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Hibiscus tea is a herbal tea that’s made by steeping parts of the hibiscus plant in boiling water. It has a tart flavor similar to that of cranberries and can be enjoyed both hot and cold. There are several hundred species of hibiscus varying by the location and climate they grow in, but hibiscus sabdariffa is most commonly used to make hibiscus tea.

Research has uncovered a range of health benefits linked to drinking hibiscus tea, showing that it may lower blood pressure, fight bacteria and even aid weight loss.

Hibiscus tea has been known to prevent hypertension, lower blood pressure, reduce blood sugar levels, keep your liver healthy, help with menstrual cramps, help with depression, aid digestion and help with weight management. It’s rich in Vitamin C, contains minerals such as flavonoids and has laxative properties.

This article reviews 8 benefits of drinking hibiscus tea.

1) Packed with Antioxidants
Antioxidants are molecules that help fight compounds called free radicals, which cause damage to your cells. Hibiscus tea is rich in powerful antioxidants and may therefore help prevent damage and disease caused by the buildup of free radicals

2) May help lower Blood Pressure
One of the most impressive and well known benefits of hibiscus tea is that it may lower blood pressure. Over time, high blood pressure can place extra strain on the heart and cause it to weaken. High blood pressure is also associated with an increased risk of heart disease. Several studies have found that hibiscus tea may lower both systolic and diastolic blood pressure. In one study, 65 people with high blood pressure were given hibiscus tea or a placebo. After six weeks, those who drank hibiscus tea had a significant decrease in systolic blood pressure, compared to the placebo. Similarly, a 2015 review of five studies found that hibiscus tea decreased both systolic and diastolic blood pressure by an average of 7.58 mmHg and 3.53 mmHg respectively. While hibiscus tea may be a safe and natural way to help lower blood pressure, it is not recommended for those taking hydrochlorothiazide, a type of diuretic used to treat high blood pressure, as it may interact with the drug.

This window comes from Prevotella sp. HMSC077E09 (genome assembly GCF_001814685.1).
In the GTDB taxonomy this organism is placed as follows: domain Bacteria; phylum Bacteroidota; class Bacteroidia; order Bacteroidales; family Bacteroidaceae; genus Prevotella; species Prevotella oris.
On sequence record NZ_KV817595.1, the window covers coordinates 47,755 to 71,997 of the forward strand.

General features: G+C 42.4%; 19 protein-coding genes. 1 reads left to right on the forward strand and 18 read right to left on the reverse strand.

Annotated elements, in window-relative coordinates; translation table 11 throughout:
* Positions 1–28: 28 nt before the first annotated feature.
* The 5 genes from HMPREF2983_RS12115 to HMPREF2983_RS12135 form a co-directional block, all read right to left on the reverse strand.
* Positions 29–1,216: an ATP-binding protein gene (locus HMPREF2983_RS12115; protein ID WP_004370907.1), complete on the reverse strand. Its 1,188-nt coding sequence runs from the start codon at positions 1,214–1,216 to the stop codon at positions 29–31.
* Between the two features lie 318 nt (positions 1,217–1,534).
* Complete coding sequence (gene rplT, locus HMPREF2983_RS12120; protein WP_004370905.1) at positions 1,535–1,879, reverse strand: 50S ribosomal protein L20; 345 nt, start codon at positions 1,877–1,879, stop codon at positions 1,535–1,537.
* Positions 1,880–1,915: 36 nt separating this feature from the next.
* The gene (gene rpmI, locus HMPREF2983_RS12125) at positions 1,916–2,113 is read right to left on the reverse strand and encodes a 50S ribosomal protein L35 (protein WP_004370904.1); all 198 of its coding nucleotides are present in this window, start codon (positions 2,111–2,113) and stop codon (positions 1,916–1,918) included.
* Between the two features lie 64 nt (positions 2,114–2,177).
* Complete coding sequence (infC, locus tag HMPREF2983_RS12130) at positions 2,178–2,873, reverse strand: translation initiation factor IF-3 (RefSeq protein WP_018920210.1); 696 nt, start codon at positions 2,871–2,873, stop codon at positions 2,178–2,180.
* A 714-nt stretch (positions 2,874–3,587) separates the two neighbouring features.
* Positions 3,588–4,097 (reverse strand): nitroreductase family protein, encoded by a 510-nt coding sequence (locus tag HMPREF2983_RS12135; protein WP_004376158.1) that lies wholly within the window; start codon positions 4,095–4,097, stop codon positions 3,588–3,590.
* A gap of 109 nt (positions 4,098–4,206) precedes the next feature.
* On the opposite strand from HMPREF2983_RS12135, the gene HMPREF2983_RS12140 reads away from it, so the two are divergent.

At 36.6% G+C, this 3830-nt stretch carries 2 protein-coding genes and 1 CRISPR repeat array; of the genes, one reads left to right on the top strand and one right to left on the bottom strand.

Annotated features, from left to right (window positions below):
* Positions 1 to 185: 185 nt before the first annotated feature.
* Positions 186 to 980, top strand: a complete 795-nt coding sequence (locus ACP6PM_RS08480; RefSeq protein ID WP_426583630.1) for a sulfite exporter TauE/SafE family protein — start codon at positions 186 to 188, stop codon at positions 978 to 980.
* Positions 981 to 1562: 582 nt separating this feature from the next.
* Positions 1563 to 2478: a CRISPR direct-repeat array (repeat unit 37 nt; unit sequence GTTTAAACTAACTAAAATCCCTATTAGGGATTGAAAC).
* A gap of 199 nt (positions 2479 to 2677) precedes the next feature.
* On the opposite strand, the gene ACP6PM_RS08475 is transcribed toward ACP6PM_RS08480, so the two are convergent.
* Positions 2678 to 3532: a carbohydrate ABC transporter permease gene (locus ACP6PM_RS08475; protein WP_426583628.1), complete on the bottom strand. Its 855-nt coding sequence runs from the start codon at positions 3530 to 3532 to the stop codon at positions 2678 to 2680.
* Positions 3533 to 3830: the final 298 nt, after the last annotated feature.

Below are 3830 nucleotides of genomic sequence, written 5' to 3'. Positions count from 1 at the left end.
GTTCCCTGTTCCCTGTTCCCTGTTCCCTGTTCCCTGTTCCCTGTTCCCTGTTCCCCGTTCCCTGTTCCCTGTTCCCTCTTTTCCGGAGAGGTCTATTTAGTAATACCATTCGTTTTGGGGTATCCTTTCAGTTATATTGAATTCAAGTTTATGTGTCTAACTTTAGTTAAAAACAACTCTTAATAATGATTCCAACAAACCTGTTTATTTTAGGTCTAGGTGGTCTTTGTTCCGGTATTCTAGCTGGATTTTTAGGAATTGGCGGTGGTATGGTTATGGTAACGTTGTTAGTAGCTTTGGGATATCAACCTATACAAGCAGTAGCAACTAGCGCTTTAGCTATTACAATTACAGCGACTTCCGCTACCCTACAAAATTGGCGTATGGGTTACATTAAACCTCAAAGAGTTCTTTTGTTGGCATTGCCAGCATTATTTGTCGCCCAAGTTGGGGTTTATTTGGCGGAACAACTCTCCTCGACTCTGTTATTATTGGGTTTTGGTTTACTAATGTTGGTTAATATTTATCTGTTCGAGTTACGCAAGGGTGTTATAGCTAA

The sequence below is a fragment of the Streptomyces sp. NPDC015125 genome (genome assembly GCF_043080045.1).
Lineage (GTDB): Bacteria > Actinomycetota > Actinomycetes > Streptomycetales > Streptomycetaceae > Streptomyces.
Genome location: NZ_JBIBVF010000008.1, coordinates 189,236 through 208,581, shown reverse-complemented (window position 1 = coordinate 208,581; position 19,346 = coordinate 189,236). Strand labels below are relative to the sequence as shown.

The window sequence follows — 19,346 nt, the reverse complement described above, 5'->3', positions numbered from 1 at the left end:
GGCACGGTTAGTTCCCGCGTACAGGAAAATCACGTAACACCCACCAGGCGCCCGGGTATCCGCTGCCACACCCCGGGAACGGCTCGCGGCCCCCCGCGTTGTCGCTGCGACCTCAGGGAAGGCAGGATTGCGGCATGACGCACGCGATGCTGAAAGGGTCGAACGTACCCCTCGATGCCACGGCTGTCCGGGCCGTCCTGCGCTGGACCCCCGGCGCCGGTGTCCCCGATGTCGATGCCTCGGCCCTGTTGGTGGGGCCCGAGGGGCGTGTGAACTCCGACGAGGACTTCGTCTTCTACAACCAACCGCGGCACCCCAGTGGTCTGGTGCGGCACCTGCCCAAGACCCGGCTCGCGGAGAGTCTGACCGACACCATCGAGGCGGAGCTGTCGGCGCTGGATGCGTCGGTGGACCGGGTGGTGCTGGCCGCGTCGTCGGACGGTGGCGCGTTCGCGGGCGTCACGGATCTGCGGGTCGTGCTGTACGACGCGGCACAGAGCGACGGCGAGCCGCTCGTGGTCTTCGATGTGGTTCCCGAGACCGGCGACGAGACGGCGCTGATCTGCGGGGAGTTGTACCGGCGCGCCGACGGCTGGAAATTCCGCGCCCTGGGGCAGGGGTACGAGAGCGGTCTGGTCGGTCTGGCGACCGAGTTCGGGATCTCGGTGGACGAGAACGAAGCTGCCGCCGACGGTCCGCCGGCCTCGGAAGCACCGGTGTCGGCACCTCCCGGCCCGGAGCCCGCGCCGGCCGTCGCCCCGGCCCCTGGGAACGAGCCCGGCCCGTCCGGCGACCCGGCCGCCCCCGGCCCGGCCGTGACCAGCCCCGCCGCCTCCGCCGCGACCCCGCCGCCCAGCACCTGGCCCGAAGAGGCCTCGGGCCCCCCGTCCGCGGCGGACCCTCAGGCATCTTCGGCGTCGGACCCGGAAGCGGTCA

3) May help lower Blood Fat Levels
In addition to lowering blood pressure, some studies have found that hibiscus tea may help lower blood fat levels, which are another risk factor for heart disease. In one study, 60 people with diabetes were given either hibiscus tea or black tea. After one month, those who drank hibiscus tea experienced “good” HDL cholesterol and decreased total cholesterol “bad” LDL cholesterol and triglycerides. Another study in those with metabolic syndrome showed that taking 100 mg of hibiscus extract daily was associated with decreased total cholesterol and increased “good” HDL cholesterol.

4) May boost Liver Health